Next year at Burning Man I want to create a clinic outlining the basics of making dance music. I want to show how easy and simple electronic music in an attempt to debunk the whole “DJ is cool” myth.
I’ll give a plain-english overview of the tools available to DJ’s and producers, and then put together a simple jam session with a bunch of midi controllers so everyone can join in a jam and see how easy it is. 30-second discussion bullets:
1) Sequencer – Puts tracks in a mixer and plays them in time.
2) Sythesizer – Like a guitar in a mixer.
3) Simple “Rythm Is A Dancer” chord.
4) Arpeggiator – Automatically plays notes from Simple “R.I.A.D.” chord to sound like trance.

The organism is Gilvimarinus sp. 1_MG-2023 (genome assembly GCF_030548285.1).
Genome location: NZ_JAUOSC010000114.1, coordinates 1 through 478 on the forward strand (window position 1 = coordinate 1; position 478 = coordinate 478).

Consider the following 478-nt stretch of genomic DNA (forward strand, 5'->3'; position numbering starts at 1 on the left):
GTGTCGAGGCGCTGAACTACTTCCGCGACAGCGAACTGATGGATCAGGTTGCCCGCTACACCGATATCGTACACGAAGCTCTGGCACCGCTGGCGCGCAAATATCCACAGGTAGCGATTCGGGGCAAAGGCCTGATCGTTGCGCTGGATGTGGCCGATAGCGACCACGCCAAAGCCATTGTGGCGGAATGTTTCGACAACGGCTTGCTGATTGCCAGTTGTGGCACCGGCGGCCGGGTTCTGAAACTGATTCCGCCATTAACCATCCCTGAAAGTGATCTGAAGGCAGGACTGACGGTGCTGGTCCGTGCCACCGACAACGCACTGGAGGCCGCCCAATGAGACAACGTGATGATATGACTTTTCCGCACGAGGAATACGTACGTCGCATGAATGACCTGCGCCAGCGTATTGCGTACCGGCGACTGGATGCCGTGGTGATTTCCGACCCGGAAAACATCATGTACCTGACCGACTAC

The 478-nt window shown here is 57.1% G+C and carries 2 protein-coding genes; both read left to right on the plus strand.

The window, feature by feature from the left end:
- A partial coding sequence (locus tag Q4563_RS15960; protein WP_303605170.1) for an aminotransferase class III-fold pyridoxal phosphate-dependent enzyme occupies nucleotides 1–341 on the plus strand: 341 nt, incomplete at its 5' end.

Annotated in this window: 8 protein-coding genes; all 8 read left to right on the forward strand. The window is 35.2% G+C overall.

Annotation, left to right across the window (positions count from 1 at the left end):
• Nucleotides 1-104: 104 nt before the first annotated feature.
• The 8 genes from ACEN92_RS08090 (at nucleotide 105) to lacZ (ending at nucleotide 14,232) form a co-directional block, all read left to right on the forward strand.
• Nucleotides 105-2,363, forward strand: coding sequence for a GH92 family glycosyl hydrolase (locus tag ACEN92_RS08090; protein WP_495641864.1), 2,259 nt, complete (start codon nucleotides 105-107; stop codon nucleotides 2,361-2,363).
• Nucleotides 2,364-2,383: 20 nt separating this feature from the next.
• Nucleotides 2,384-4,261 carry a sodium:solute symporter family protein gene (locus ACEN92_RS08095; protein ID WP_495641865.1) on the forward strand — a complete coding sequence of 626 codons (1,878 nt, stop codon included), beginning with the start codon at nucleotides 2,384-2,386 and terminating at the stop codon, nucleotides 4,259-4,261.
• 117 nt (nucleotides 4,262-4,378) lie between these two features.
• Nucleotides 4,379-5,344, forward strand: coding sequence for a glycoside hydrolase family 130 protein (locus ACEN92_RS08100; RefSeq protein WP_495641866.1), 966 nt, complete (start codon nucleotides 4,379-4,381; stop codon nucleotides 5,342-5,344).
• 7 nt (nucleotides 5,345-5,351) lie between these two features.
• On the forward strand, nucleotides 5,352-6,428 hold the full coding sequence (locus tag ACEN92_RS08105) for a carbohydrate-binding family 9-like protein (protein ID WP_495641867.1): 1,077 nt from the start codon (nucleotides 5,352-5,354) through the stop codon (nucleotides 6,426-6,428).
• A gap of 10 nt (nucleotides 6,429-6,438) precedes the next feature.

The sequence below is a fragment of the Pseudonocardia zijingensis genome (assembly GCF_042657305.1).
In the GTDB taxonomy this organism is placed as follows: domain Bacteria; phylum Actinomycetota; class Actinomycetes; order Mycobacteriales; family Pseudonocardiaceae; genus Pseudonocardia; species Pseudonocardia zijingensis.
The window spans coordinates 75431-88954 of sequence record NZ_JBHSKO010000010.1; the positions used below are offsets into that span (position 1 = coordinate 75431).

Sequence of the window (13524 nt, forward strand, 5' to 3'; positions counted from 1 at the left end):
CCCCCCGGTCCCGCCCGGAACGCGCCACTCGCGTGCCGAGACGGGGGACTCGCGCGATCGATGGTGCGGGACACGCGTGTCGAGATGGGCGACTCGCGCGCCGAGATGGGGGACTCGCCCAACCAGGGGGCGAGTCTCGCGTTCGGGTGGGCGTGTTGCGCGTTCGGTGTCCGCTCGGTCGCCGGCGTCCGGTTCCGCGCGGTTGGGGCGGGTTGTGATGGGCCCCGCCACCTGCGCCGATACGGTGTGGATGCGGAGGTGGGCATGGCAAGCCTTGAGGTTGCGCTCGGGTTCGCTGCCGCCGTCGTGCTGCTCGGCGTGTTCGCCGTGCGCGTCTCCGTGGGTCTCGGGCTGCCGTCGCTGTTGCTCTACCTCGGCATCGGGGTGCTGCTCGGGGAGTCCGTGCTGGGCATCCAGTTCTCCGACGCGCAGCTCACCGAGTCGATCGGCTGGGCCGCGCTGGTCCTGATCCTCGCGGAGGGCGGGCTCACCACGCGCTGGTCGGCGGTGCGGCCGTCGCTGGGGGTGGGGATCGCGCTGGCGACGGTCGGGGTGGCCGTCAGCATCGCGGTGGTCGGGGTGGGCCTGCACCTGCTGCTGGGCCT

5) LP Filter – That familiar effect.
6) HP filter – That other familiar effect.
7) Delay – That other other familiar effect.
8) Jam session – Everyone gets an effect knob on one of the above effect demo tracks, I control mixer on overhead projector, people “totally get it now”.
Hopefully next time they listen to that “sick drum beat” they’ll realize that playing it is as simple as the last time they tapped their index finger to Sweet Home Alabama.
On a related theme, I was working on a shell script called BashTheDJ that aimed to replace a DJ with a set of MP3s, some metadata about the songs (BPM, cue points etc) and some common constructs for mixing them together using sox without significant human intervention.
I only got as far as the prototype stage before I was distracted by other projects, but it was a promising start. Knowing more python than I did back then, and having access to APIs such as Echo Nest’s Remix, I think it might be even easier than before if I were to revisit the project.
Check out Ableton Live. It records all of your midi activity so you can do this super fast and easy.